3L Joey Flowers spent a weekend in March cooking up braised bison short ribs and Arctic char to raise money for Montreal’s Native Women’s Shelter.
His efforts caught the attention of the Montreal Gazette’s education reporter Peggy Curran, who wrote a column about how Flowers trained as a professional chef before arriving at the Faculty of Law:
Flowers, an Inuk-English Canadian who grew up in Kuujjuaq and Happy Valley-Goose Bay before settling in Montreal more than a decade ago, is a man of many hats.
He studied at l’Institut de Tourisme et d’Hôtellerie du Québec, then put his training to work in some of the city’s finest eateries, learning from the likes of Michel Ross and Gita Seaton at Le Club Chasse et Pêche, Mediterraneo and Les Chèvres.
Meanwhile, Flowers went back to school, earning a bachelor’s degree in linguistics from McGill before enrolling in McGill’s law school. With a year to go before collecting his law degree, Flowers holds the Jane Glassco Arctic Fellowship and is a student representative on Canada’s Indigenous Bar Association. He’s also a long-distance cyclist.
But Flowers still loves to cook, often making dinner or putting up preserves with his wife, Jayne. So when he heard how the Native Women’s Shelter of Montreal was struggling to make do after federal budget cuts slashed core funding to the aboriginal healing foundation last summer, he was keen to help.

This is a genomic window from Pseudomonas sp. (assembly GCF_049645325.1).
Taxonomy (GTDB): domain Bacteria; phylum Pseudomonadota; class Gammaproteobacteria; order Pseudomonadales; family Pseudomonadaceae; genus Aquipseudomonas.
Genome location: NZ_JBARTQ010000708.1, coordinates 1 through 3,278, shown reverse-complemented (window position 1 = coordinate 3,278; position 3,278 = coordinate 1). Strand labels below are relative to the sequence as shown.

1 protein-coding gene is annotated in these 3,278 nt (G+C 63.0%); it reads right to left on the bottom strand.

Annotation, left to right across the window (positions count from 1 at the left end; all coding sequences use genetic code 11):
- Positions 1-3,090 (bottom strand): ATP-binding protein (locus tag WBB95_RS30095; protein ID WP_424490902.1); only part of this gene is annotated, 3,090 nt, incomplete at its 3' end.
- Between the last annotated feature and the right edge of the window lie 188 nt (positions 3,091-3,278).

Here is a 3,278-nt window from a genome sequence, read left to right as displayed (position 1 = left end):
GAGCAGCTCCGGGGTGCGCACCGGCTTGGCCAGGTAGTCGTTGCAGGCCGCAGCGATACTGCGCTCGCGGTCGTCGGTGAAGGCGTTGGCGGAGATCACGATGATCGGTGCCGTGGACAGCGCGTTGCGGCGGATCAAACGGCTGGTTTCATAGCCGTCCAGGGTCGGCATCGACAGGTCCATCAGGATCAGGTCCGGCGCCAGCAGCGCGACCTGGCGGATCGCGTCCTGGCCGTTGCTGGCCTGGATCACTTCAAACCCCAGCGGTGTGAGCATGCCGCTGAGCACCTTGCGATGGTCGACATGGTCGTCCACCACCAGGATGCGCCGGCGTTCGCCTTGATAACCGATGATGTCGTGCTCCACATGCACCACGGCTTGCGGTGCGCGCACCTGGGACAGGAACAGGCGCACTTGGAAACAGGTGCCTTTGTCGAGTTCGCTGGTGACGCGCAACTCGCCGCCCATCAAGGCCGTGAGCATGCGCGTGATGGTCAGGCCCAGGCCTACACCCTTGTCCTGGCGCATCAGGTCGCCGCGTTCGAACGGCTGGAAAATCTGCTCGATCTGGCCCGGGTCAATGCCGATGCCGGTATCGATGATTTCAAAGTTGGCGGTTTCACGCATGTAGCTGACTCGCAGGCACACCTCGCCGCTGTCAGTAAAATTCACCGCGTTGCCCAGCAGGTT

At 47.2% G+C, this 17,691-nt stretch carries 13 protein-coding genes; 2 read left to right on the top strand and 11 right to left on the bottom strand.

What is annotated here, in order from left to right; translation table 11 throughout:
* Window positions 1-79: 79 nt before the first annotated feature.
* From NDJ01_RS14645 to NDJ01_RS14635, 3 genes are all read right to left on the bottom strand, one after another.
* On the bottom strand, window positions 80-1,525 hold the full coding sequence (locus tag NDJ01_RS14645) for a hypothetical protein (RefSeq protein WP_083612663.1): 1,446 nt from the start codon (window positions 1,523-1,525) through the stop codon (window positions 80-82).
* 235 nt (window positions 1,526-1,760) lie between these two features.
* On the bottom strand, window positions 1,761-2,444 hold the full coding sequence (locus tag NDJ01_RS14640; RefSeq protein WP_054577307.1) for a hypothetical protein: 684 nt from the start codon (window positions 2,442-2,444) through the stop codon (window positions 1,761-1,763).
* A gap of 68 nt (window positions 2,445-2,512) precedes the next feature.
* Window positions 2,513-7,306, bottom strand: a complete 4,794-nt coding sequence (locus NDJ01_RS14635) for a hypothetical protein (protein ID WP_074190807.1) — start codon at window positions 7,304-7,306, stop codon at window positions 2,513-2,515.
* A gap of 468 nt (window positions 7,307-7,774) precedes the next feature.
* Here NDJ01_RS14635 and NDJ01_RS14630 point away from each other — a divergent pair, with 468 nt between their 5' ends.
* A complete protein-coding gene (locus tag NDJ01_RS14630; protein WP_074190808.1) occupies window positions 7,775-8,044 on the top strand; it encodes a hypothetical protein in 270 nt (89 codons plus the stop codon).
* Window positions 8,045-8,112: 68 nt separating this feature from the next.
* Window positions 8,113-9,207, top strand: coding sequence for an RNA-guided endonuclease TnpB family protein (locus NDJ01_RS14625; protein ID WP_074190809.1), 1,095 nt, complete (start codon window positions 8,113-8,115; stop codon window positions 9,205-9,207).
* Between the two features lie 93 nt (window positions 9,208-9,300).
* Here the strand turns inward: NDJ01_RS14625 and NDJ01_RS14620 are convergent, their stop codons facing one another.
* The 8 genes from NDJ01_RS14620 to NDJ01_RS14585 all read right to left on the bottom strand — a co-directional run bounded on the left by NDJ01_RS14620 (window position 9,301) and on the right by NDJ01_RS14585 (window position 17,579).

“We know the Inuit use these services,” said Flowers, whose mother works at a women’s shelter in Kuujjuaq.
Since funding was chopped last spring, the Montreal centre, which provides shelter and support to First Nations, Métis and Inuit women in the urban core, has had to cut back on traditional healing and other innovative programs.
Following the feast, Curran also provided an update on the success of the event, which raised $12,000:
The event, dubbed Mamu Chu Chi Nan, took place Sunday night at Gita Seaton’s Le Nouveau Palais, and was, Flowers happily reports, a great success.
“We raised more than $12, 000. About 70 people showed up to eat. We had a team of six in the kitchen and about seven in the front of house.”
Flowers, who trained at the Quebec hotel and tourism institute before switching gears and enrolling in law school, served up bison short ribs with mashed potatoes, spinach and mushrooms, as well as northern delicacies such as Labrador tea chocolates, made and donated by Les Chocolats de Chloe, and shrimp, arctic char, seal and Northern Delights tea bags, all either donated or bought at discount prices.
Photo credits: Allison Flowers.